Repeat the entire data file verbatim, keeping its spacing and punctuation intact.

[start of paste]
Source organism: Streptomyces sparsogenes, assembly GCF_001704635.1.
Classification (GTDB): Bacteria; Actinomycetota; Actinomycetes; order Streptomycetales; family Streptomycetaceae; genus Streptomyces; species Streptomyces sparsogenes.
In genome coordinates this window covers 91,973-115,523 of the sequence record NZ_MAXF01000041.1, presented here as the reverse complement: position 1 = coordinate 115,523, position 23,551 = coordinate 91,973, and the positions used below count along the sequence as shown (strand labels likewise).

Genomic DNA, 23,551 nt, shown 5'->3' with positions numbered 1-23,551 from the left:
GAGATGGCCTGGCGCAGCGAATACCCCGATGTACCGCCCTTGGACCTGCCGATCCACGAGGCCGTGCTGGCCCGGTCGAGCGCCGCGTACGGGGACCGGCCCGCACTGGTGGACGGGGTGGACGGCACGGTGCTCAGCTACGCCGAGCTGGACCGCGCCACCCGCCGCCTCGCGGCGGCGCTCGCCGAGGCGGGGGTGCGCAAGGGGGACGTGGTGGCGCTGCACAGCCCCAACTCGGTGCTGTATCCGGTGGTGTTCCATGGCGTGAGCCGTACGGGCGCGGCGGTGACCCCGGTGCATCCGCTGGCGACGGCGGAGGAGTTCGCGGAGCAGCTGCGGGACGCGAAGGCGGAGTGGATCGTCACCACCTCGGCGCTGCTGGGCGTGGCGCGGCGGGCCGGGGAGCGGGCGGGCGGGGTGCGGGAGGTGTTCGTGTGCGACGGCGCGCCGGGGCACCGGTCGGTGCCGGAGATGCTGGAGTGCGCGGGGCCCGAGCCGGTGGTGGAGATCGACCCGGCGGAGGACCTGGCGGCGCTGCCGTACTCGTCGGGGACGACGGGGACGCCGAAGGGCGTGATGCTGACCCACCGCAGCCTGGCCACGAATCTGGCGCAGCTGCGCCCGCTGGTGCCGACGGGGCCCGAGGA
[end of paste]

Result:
Source organism: Streptomyces sparsogenes, assembly GCF_001704635.1.
Classification (GTDB): Bacteria; Actinomycetota; Actinomycetes; order Streptomycetales; family Streptomycetaceae; genus Streptomyces; species Streptomyces sparsogenes.
In genome coordinates this window covers 91,973-115,523 of the sequence record NZ_MAXF01000041.1, presented here as the reverse complement: position 1 = coordinate 115,523, position 23,551 = coordinate 91,973, and the positions used below count along the sequence as shown (strand labels likewise).

Genomic DNA, 23,551 nt, shown 5'->3' with positions numbered 1-23,551 from the left:
GAGATGGCCTGGCGCAGCGAATACCCCGATGTACCGCCCTTGGACCTGCCGATCCACGAGGCCGTGCTGGCCCGGTCGAGCGCCGCGTACGGGGACCGGCCCGCACTGGTGGACGGGGTGGACGGCACGGTGCTCAGCTACGCCGAGCTGGACCGCGCCACCCGCCGCCTCGCGGCGGCGCTCGCCGAGGCGGGGGTGCGCAAGGGGGACGTGGTGGCGCTGCACAGCCCCAACTCGGTGCTGTATCCGGTGGTGTTCCATGGCGTGAGCCGTACGGGCGCGGCGGTGACCCCGGTGCATCCGCTGGCGACGGCGGAGGAGTTCGCGGAGCAGCTGCGGGACGCGAAGGCGGAGTGGATCGTCACCACCTCGGCGCTGCTGGGCGTGGCGCGGCGGGCCGGGGAGCGGGCGGGCGGGGTGCGGGAGGTGTTCGTGTGCGACGGCGCGCCGGGGCACCGGTCGGTGCCGGAGATGCTGGAGTGCGCGGGGCCCGAGCCGGTGGTGGAGATCGACCCGGCGGAGGACCTGGCGGCGCTGCCGTACTCGTCGGGGACGACGGGGACGCCGAAGGGCGTGATGCTGACCCACCGCAGCCTGGCCACGAATCTGGCGCAGCTGCGCCCGCTGGTGCCGACGGGGCCCGAGGA